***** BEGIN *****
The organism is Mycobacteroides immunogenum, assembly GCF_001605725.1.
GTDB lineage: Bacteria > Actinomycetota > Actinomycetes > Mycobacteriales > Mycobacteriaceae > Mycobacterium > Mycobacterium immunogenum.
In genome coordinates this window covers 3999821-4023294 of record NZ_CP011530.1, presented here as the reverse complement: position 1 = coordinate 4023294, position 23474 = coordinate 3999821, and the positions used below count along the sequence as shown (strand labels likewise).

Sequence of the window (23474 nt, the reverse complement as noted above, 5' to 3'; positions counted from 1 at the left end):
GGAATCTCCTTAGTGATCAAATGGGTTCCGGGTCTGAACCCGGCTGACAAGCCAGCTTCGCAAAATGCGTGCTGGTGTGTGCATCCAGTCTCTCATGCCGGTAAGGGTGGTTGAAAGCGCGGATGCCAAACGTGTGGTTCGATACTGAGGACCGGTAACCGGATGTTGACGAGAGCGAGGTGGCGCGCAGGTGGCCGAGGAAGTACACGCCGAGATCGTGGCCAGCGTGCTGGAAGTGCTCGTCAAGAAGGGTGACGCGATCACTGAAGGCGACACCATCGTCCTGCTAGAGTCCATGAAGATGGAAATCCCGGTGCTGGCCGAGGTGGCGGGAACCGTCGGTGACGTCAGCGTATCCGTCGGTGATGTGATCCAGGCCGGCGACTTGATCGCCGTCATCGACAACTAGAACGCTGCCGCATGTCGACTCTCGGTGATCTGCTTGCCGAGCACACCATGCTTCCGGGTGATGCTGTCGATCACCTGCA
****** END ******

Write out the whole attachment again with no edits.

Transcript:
The organism is Mycobacteroides immunogenum, assembly GCF_001605725.1.
GTDB lineage: Bacteria > Actinomycetota > Actinomycetes > Mycobacteriales > Mycobacteriaceae > Mycobacterium > Mycobacterium immunogenum.
In genome coordinates this window covers 3999821-4023294 of record NZ_CP011530.1, presented here as the reverse complement: position 1 = coordinate 4023294, position 23474 = coordinate 3999821, and the positions used below count along the sequence as shown (strand labels likewise).

Sequence of the window (23474 nt, the reverse complement as noted above, 5' to 3'; positions counted from 1 at the left end):
GGAATCTCCTTAGTGATCAAATGGGTTCCGGGTCTGAACCCGGCTGACAAGCCAGCTTCGCAAAATGCGTGCTGGTGTGTGCATCCAGTCTCTCATGCCGGTAAGGGTGGTTGAAAGCGCGGATGCCAAACGTGTGGTTCGATACTGAGGACCGGTAACCGGATGTTGACGAGAGCGAGGTGGCGCGCAGGTGGCCGAGGAAGTACACGCCGAGATCGTGGCCAGCGTGCTGGAAGTGCTCGTCAAGAAGGGTGACGCGATCACTGAAGGCGACACCATCGTCCTGCTAGAGTCCATGAAGATGGAAATCCCGGTGCTGGCCGAGGTGGCGGGAACCGTCGGTGACGTCAGCGTATCCGTCGGTGATGTGATCCAGGCCGGCGACTTGATCGCCGTCATCGACAACTAGAACGCTGCCGCATGTCGACTCTCGGTGATCTGCTTGCCGAGCACACCATGCTTCCGGGTGATGCTGTCGATCACCTGCA